I’ve been working a lot lately on creating e-learning lessons based on branching scenarios. Where branching scenarios differ from traditional lessons is that they are less linear and they put learners in specific situations where they have to make decisions and then see the results of those decisions play out. In cases where we’re trying to change attitudes, approaches or develop learners’ skills (as opposed to just knowledge), branching scenarios help us move towards an interactive model where learners make the same types of decisions they’d make in a real-world environment.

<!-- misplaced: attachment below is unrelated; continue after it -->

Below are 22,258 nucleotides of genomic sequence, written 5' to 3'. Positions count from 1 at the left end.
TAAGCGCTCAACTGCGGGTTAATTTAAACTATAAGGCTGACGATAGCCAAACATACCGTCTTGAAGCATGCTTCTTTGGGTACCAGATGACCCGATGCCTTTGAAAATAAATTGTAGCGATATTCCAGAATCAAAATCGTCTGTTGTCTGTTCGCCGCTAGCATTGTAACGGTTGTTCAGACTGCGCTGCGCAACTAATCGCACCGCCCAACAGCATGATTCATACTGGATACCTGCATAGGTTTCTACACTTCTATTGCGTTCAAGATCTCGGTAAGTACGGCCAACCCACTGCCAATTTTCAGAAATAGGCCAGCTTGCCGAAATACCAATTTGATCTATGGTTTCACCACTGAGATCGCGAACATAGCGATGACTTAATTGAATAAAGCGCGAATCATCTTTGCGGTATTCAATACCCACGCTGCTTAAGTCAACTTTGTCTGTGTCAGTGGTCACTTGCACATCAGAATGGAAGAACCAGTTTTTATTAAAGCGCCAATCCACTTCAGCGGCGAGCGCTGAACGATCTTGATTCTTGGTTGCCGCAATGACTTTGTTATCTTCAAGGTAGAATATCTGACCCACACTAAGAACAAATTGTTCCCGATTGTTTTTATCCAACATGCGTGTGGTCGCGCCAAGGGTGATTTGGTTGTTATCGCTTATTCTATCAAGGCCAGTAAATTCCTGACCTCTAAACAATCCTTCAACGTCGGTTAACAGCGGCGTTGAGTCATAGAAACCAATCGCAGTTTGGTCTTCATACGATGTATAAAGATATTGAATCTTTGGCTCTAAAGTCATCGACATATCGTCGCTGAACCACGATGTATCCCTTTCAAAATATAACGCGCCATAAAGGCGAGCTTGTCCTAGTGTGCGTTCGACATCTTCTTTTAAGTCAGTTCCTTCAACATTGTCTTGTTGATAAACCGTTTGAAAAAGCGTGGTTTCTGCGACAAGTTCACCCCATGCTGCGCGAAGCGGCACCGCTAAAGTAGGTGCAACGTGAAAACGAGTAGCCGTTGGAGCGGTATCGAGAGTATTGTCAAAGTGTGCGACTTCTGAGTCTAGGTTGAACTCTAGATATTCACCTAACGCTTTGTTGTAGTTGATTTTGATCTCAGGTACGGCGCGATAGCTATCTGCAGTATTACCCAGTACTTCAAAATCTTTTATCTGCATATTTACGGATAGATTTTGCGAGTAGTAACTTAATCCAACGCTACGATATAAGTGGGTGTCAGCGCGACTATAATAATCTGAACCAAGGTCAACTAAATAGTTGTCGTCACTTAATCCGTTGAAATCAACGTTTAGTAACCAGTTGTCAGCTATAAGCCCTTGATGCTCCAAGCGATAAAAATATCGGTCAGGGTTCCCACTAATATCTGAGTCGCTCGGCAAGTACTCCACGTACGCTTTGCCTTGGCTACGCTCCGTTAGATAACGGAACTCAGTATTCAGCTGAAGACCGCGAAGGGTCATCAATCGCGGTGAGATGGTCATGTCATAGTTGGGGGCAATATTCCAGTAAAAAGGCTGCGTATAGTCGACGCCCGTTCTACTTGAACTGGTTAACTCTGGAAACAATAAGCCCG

Last November, I gave a keynote speech at the Voice of Customer Colloquium at the University of Aveiro, in Portugal. I spoke about the potential for massive disruption in technical communication as a result of new technologies. With technologies like Artificial Intelligence, Machine Learning, Natural Language Generation, and chat-bots all threatening to do our jobs more quickly, more cheaply, and more effectively, why wouldn’t technical communicators be fearful about what the future holds?